It is the case that, once FTDNA either predicts the haplogroup from the y-str marker results with confidence or finds the haplogroup through a free backbone test, the customer's haplogroup page invites him to order the appropriate deep clade test.

        There's a similar situation with haplogroup projects. When someone searches for projects to join, the haplogroup projects never show up. FTDNA correctly assumes that if someone joins a haplogroup project when they order a test kit there's a good chance they'll join a project which is not their haplogroup. Once someone has y-str results, if they do a search from their personal account page for projects to join, the haplogroup projects show up on the results page. Since they know their haplogroup from their y-str markers or a backbone test, they're then in a position to choose to join an appropriate haplogroup project.

        Just imagine the mess if FTDNA didn't do things this way. People who have no idea what their haplogroup is order a deep clade test which is worthless to them. Then FTDNA has to refund the money or have an e-mail exchange with the (probably) newbie customer telling him they have to change the deep clade test to another one, say G instead of R1b. You're looking at this from the viewpoint of somebody who already knows their haplogroup and what a subclade is, while FTDNA is looking at it from the viewpoint of many, if not most, of their customers who don't have some basic knowledge that they need to choose what tests to order.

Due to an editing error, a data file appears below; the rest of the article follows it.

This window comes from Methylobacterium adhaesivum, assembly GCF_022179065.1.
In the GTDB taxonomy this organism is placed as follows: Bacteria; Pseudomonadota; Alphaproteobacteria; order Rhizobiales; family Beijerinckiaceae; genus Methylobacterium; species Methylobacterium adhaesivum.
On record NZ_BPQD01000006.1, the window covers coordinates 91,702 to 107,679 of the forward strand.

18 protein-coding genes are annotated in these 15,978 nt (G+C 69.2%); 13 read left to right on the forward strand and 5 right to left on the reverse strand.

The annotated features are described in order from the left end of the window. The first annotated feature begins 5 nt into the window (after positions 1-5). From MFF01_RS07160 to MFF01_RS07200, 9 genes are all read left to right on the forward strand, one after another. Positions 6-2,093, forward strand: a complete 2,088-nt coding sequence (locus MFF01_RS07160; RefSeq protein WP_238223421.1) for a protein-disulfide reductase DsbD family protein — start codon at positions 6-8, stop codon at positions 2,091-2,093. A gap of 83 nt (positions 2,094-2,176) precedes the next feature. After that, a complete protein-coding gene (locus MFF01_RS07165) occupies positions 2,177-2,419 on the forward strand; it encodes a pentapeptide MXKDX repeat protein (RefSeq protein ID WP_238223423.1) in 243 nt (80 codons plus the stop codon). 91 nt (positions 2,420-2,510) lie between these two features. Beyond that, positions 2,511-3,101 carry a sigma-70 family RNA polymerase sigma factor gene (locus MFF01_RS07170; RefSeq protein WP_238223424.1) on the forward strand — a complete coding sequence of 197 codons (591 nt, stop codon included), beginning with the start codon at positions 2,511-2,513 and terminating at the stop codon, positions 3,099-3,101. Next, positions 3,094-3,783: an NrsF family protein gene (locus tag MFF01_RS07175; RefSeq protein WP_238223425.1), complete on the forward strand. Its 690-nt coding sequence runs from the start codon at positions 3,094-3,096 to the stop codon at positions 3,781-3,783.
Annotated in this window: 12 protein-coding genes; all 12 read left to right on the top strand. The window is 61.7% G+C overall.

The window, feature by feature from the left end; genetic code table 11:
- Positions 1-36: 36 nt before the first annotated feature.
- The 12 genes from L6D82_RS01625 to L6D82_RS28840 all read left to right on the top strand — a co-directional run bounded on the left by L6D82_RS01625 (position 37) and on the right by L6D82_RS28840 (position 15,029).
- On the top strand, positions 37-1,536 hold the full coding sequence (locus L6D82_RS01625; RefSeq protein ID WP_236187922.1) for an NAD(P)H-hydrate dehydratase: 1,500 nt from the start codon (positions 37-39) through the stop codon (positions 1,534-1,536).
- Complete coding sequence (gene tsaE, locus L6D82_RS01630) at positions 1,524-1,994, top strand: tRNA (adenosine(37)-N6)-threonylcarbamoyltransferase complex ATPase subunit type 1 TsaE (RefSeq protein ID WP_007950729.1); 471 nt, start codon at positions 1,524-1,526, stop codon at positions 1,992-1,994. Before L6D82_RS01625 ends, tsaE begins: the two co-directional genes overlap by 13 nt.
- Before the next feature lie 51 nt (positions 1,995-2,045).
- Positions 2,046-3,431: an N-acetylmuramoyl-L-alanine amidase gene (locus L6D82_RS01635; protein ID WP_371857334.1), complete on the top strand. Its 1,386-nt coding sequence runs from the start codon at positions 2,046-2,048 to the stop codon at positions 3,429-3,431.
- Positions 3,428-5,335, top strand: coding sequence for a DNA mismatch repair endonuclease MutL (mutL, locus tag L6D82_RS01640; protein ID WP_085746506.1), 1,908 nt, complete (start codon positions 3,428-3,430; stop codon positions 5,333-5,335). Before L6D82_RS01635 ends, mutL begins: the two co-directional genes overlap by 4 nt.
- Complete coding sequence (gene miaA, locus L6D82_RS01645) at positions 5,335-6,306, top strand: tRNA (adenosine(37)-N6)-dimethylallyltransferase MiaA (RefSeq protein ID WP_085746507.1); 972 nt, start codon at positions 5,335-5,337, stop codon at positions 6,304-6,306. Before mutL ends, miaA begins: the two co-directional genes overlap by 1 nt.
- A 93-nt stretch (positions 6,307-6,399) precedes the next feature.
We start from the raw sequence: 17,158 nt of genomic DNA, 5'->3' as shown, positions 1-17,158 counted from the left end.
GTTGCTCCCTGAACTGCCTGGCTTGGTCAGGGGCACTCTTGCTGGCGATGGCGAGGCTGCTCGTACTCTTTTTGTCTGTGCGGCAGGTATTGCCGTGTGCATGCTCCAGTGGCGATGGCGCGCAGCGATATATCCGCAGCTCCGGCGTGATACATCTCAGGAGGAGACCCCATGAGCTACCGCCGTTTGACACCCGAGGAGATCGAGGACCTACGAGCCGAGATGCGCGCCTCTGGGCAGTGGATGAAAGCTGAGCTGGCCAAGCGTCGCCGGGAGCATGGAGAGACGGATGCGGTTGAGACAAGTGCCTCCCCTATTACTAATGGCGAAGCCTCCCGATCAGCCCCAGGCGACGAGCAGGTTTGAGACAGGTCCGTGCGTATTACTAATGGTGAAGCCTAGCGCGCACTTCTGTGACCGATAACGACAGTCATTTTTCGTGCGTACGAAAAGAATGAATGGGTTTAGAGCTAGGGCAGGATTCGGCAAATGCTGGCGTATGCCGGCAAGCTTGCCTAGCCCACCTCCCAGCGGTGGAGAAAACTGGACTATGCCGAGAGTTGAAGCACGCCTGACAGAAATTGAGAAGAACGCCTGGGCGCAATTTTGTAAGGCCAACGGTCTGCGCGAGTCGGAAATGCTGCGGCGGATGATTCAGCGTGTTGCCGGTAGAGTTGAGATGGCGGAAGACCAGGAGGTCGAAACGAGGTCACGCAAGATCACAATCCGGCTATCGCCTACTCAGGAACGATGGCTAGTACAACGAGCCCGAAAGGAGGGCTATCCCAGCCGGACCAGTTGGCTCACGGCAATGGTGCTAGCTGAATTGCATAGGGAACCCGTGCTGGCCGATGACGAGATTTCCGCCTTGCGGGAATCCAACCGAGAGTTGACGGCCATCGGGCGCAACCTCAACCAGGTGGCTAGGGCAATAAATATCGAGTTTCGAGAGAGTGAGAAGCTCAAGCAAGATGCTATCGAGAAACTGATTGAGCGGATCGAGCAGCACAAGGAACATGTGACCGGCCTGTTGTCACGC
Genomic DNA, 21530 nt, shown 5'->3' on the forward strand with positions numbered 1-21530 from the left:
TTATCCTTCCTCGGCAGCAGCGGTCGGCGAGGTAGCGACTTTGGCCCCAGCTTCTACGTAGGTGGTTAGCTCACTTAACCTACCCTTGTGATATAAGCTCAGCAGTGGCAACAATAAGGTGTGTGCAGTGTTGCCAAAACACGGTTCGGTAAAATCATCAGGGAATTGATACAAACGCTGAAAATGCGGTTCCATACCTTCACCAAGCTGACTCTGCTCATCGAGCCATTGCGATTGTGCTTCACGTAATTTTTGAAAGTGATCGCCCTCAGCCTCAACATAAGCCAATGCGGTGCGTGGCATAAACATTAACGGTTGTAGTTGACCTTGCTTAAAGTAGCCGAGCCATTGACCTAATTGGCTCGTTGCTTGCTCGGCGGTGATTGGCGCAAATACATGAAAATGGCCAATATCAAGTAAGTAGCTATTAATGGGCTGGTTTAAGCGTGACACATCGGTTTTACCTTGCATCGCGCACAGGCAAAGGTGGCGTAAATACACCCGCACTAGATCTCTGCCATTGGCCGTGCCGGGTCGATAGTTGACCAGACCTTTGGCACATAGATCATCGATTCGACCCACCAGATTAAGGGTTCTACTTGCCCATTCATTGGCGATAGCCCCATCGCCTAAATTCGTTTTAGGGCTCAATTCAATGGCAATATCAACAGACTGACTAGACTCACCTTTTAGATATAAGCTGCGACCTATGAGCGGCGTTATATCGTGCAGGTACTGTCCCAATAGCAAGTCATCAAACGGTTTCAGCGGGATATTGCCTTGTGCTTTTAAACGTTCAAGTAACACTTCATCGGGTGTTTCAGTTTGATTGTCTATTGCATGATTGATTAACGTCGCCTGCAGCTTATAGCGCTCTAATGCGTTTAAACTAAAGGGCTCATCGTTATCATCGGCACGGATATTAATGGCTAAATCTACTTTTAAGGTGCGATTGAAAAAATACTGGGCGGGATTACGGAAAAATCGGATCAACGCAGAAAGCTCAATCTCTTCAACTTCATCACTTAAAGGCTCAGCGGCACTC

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        • #5
          I understand what you're saying but what I was getting at is that a new customer who doesn't know his haplogroup but knows enough about genetics to understand that these companies test for STRs and SNPs, will look at the pricing webpage and be confused because he won't find any service offering SNP testing, so he will probably assume it's implied in one of the 12/37/67 marker tests.

          In my case, I read all the services offered on that webpage thinking one of them had to say something about SNP testing, and after reading all of them and finding no explicit mention of SNP testing, I assumed that it must be included in the common STR tests, because I knew for a fact, from reading the forums, that FTDNA tests for SNPs.

          I think a description of the process should be included in the pricing webpage. For example: "The 12/37/67 marker tests only test for STRs. Once these are determined, FTDNA will attempt to predict which haplogroup you belong to based on these results. You can then also pay for a deepclade test, which will test all the necessary SNPs that FTDNA currently offers to reliably determine your haplogroup and sub-haplogroup."

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          • #6
            Your last paragraph is a good suggestion, Argiedude. I'll be at the FTDNA conference next weekend and participating in the "FTDNA Website Usability" workshop. I'll bring up your proposed wording for their pricing page.